Published on 28 March 2023 | Emma Collingbourne

The EAGLE project in Mozambique is a literacy and life skills programme funded by Global Affairs Canada and implemented by VSO and Light for the World. EAGLE stands for Empowering Adolescent Girls to Learn and Earn – and girls can do neither of these things if they are not able to make informed choices about their sexual health and relationships.

Avert was engaged as technical partner to develop a digital approach to the life skills component. The aim was to harness the benefits of digital for this marginalised group – developing tailored health learning journeys, expanding the girls’ sources of sexual and reproductive health and rights information, and providing a home learning tool they can refer back to again and again.

A human-centred design approach

Developing an app on culturally taboo topics, for users with low levels of literacy, who use regional spoken-only languages, and who have never used mobile devices before, required putting the girls right at the centre of the design process and consulting them at every stage.

Our starting point was setting up co-creation groups with the girls, to understand what they already knew about their sexual and reproductive health choices and what they were keen to learn about. A target ‘persona’ was developed that embodied the core life experiences, aspirations and frustrations of the girls, and the learning objectives and content modules were developed to respond to the needs of this persona.

The app was co-created to be intuitive and easy to use, encouraging users to think about how the information applies to them and their situation, building confidence as well as knowledge, and supporting self-efficacy and agency.


Character-led content

The result is Yaya, a character-led app, with strong relatable characters who guide and help the girls to explore the content, including sensitive and complex information that is new to them. The main character, Yaya, is an older sister and relatable role model who motivates and celebrates the girls. ‘Mbuya’ is a grandmother, the trusted older relative, who is compassionate and understanding.

The translation and voice actors were critical to ensure the language, dialect and tone of the voices were understandable and relatable to all of the girls. With vocabulary and dialects varying across the project areas, not to mention the lack of vocabulary for certain terms and body parts, this process was both challenging and time consuming, but also crucial to success. Through community consultations and the help of local language translators, we were able to strike the difficult balance of giving the girls the information they need, while working sensitively within the wider cultural context of the communities they live in. We worked with the co-creation groups and a local branding agency to create bespoke images that could bring the characters and audio content to life.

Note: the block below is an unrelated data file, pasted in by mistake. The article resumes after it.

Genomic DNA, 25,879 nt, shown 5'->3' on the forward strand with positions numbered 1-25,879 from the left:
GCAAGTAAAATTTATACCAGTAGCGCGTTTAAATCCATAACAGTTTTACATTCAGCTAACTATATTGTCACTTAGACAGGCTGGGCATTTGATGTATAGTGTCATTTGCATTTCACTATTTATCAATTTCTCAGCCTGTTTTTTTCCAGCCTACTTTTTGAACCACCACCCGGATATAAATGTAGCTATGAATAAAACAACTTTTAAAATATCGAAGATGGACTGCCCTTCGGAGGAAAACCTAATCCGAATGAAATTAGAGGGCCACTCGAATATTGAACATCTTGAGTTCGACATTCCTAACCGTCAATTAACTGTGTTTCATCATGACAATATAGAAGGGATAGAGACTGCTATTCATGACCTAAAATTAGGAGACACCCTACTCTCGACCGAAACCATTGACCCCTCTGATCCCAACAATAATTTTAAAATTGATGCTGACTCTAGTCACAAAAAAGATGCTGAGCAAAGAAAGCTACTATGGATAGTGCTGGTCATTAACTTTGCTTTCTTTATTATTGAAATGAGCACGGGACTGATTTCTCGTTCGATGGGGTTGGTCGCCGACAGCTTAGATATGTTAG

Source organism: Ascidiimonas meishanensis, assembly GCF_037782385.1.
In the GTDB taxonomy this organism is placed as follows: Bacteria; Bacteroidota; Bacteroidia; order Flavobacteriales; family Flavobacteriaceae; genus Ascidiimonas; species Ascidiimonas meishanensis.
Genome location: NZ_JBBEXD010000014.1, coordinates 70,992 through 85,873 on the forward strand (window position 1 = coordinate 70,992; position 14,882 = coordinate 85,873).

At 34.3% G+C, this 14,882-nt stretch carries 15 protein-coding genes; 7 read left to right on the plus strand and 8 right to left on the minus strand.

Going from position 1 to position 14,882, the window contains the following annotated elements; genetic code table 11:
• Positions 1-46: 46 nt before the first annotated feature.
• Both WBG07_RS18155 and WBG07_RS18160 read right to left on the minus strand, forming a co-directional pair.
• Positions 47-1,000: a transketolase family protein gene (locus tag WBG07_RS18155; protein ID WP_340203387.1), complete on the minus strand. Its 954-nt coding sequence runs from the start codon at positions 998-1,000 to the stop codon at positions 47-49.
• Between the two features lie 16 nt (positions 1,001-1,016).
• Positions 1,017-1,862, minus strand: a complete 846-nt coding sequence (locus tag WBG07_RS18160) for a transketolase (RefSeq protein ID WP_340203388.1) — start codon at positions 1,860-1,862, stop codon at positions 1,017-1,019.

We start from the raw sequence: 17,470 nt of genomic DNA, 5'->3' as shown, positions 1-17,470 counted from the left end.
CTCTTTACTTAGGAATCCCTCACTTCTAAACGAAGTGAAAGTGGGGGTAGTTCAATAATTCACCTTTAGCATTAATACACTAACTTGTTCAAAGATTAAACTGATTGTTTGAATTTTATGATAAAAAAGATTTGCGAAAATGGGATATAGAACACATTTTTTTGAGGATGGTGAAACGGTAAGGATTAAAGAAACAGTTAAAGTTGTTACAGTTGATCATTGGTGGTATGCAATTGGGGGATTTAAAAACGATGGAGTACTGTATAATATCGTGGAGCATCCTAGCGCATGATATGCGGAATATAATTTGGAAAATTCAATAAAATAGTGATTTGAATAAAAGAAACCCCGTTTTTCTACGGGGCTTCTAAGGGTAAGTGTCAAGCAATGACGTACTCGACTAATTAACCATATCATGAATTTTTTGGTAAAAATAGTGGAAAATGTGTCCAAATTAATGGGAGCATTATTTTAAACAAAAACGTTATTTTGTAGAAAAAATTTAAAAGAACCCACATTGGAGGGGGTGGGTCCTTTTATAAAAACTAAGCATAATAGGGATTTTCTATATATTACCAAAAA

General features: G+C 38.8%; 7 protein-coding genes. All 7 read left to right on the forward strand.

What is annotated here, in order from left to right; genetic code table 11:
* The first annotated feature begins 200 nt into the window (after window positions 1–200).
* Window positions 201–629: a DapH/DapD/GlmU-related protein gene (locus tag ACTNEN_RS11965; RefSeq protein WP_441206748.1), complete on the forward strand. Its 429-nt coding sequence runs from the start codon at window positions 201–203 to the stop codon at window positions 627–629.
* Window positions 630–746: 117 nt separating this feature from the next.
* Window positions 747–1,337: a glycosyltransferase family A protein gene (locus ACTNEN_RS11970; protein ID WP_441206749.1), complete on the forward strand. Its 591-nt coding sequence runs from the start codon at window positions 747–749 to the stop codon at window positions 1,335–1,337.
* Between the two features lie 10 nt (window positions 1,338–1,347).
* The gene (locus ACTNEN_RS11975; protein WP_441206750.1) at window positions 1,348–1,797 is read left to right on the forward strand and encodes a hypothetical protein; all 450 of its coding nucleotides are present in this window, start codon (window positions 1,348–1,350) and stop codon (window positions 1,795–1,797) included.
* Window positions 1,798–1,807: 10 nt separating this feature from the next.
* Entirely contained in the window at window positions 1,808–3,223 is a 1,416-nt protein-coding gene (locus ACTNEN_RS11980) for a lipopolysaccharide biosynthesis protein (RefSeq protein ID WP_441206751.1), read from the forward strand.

Engaging the target audience in the development and testing of the content, the voices and characters names, as well as the images and branding, has ensured that all parts of the app are familiar, relevant and relatable for the girls, avoiding negative connotations and associations with negative cultural practises. Safeguarding testing was an important final step to ensure the app contained no harmful language.

The journey continues

Based on the level of excitement and engagement during all phases of the app’s co-creation, the project has already shown the value that digital approaches can have with digitally naïve and excluded groups. Donor willingness to invest in digital devices was a core part of making this possible.

We are very proud of the journey we have been on to create the Yaya life skills app, and as it is rolled out to the girls it was designed with and for, we look forward to seeing results that reflect the positive impact it has on their lives.

Photo credit: mauritius images GmbH/Alamy Stock Photo. Photos are used for illustrative purposes. They do not imply health status or behaviour.